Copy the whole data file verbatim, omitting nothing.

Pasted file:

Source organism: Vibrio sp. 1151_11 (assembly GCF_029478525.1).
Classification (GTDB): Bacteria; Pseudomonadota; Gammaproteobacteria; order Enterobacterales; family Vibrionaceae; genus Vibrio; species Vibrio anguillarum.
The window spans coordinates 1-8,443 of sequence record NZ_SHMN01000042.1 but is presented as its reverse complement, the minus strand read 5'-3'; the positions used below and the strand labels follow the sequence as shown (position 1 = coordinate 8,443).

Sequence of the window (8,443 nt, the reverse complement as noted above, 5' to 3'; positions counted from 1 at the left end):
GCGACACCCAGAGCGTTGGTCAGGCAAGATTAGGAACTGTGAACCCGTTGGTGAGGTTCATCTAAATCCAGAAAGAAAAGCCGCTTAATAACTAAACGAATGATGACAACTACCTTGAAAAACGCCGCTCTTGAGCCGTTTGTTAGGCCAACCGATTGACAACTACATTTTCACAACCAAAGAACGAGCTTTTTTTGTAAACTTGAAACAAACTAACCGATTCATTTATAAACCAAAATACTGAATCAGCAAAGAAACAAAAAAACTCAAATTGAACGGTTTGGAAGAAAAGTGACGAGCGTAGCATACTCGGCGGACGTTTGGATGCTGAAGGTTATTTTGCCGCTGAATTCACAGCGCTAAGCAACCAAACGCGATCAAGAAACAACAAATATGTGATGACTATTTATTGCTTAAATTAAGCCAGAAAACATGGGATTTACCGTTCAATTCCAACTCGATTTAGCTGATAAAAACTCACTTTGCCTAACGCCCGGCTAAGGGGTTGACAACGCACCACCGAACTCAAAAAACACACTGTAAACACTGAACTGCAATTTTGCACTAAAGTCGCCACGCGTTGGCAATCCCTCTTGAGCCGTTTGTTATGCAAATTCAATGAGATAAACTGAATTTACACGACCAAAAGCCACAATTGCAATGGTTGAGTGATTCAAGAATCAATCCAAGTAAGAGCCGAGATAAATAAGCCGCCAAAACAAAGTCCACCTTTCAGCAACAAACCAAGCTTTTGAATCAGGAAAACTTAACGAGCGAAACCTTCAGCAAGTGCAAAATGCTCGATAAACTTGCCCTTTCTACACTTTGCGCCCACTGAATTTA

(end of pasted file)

Source organism: Vibrio sp. 1151_11 (assembly GCF_029478525.1).
Classification (GTDB): Bacteria; Pseudomonadota; Gammaproteobacteria; order Enterobacterales; family Vibrionaceae; genus Vibrio; species Vibrio anguillarum.
The window spans coordinates 1-8,443 of sequence record NZ_SHMN01000042.1 but is presented as its reverse complement, the minus strand read 5'-3'; the positions used below and the strand labels follow the sequence as shown (position 1 = coordinate 8,443).

Sequence of the window (8,443 nt, the reverse complement as noted above, 5' to 3'; positions counted from 1 at the left end):
GCGACACCCAGAGCGTTGGTCAGGCAAGATTAGGAACTGTGAACCCGTTGGTGAGGTTCATCTAAATCCAGAAAGAAAAGCCGCTTAATAACTAAACGAATGATGACAACTACCTTGAAAAACGCCGCTCTTGAGCCGTTTGTTAGGCCAACCGATTGACAACTACATTTTCACAACCAAAGAACGAGCTTTTTTTGTAAACTTGAAACAAACTAACCGATTCATTTATAAACCAAAATACTGAATCAGCAAAGAAACAAAAAAACTCAAATTGAACGGTTTGGAAGAAAAGTGACGAGCGTAGCATACTCGGCGGACGTTTGGATGCTGAAGGTTATTTTGCCGCTGAATTCACAGCGCTAAGCAACCAAACGCGATCAAGAAACAACAAATATGTGATGACTATTTATTGCTTAAATTAAGCCAGAAAACATGGGATTTACCGTTCAATTCCAACTCGATTTAGCTGATAAAAACTCACTTTGCCTAACGCCCGGCTAAGGGGTTGACAACGCACCACCGAACTCAAAAAACACACTGTAAACACTGAACTGCAATTTTGCACTAAAGTCGCCACGCGTTGGCAATCCCTCTTGAGCCGTTTGTTATGCAAATTCAATGAGATAAACTGAATTTACACGACCAAAAGCCACAATTGCAATGGTTGAGTGATTCAAGAATCAATCCAAGTAAGAGCCGAGATAAATAAGCCGCCAAAACAAAGTCCACCTTTCAGCAACAAACCAAGCTTTTGAATCAGGAAAACTTAACGAGCGAAACCTTCAGCAAGTGCAAAATGCTCGATAAACTTGCCCTTTCTACACTTTGCGCCCACTGAATTTA